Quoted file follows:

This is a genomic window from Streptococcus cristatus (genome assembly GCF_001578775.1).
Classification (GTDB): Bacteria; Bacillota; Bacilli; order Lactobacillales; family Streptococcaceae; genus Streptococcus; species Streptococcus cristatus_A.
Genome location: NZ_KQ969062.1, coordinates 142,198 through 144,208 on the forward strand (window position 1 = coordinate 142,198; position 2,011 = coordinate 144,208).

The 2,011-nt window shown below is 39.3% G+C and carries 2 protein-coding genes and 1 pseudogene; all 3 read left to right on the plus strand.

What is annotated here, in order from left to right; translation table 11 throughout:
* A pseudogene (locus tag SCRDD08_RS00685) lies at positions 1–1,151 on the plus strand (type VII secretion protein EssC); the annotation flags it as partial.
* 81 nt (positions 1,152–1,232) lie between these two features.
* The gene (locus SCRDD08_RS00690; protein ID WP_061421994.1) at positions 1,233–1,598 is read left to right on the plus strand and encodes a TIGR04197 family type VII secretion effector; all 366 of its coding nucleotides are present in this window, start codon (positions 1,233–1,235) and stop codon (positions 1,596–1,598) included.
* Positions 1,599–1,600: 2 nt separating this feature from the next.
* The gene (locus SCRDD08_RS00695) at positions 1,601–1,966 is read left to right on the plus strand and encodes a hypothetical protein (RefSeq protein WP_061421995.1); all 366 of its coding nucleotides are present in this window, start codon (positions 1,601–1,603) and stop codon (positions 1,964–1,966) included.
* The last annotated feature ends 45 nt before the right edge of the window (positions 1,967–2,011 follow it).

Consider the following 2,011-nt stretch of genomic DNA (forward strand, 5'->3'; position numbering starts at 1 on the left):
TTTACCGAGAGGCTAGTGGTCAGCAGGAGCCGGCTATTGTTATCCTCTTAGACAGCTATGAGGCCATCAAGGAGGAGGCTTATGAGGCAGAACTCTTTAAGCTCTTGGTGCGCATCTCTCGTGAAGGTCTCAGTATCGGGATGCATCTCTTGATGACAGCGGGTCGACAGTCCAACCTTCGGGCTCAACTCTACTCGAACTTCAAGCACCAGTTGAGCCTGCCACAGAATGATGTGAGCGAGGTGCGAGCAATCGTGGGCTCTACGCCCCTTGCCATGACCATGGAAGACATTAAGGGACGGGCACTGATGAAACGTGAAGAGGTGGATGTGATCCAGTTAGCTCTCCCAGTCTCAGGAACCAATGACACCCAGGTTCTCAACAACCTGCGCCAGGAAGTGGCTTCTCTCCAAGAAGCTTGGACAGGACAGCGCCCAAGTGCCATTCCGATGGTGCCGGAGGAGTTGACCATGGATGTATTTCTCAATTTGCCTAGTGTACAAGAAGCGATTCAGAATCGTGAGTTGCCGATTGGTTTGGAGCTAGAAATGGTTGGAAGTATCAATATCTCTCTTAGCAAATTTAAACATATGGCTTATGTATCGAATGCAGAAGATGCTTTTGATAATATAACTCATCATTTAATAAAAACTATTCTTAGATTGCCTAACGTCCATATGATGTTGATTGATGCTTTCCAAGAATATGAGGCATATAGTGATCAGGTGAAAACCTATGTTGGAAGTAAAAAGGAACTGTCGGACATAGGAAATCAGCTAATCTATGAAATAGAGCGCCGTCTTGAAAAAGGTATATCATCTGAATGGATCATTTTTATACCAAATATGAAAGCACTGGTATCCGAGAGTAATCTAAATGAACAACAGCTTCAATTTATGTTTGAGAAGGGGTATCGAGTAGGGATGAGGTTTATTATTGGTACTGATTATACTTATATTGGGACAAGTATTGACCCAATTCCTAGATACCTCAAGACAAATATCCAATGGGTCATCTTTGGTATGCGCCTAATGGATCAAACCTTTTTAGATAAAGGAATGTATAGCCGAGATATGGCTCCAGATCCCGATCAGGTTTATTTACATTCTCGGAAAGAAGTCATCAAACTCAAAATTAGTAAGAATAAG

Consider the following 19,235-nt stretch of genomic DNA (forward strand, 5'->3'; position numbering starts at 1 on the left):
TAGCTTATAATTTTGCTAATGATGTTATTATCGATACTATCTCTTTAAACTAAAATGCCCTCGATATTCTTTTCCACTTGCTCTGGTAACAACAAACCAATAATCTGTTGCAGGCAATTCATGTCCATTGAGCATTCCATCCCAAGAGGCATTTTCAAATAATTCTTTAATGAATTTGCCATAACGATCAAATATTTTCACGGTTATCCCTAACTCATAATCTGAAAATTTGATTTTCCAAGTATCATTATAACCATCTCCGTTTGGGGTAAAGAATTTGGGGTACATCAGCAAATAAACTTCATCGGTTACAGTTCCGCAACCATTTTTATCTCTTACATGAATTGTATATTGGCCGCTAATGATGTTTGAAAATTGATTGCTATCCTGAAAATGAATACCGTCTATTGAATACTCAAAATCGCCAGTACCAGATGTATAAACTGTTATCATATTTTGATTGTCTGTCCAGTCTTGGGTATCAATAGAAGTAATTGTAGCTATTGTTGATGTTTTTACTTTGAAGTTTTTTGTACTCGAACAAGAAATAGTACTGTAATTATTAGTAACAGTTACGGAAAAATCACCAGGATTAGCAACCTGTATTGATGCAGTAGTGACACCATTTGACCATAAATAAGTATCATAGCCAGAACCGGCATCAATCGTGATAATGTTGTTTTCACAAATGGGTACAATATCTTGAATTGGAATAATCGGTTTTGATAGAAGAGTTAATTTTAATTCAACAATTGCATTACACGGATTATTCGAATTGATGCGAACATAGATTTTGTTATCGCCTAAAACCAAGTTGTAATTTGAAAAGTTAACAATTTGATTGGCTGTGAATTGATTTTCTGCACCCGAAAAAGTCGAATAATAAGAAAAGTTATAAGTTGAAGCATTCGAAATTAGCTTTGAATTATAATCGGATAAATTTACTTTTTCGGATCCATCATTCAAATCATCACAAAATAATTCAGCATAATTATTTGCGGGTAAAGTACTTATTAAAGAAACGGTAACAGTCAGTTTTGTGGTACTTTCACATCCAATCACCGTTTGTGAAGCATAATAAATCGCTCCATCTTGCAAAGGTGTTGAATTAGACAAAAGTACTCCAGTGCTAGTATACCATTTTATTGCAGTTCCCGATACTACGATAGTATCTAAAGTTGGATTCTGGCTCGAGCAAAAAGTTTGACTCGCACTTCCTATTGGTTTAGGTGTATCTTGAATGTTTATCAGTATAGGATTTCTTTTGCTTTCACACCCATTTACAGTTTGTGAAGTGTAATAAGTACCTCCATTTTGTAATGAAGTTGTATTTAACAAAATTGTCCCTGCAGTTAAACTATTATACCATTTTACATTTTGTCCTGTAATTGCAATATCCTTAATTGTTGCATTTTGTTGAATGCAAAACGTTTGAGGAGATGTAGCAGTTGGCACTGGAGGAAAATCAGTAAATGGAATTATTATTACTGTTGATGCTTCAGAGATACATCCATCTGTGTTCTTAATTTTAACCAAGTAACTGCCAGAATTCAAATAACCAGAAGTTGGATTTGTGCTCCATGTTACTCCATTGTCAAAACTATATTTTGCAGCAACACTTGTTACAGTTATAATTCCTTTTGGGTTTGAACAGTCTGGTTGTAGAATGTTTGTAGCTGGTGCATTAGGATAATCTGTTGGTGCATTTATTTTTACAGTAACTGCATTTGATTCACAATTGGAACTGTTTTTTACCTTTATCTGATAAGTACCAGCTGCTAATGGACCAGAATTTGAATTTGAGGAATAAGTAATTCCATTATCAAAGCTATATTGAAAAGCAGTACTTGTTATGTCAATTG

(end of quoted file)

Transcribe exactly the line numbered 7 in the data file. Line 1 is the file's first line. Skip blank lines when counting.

* 81 nt (positions 1,152–1,232) lie between these two features.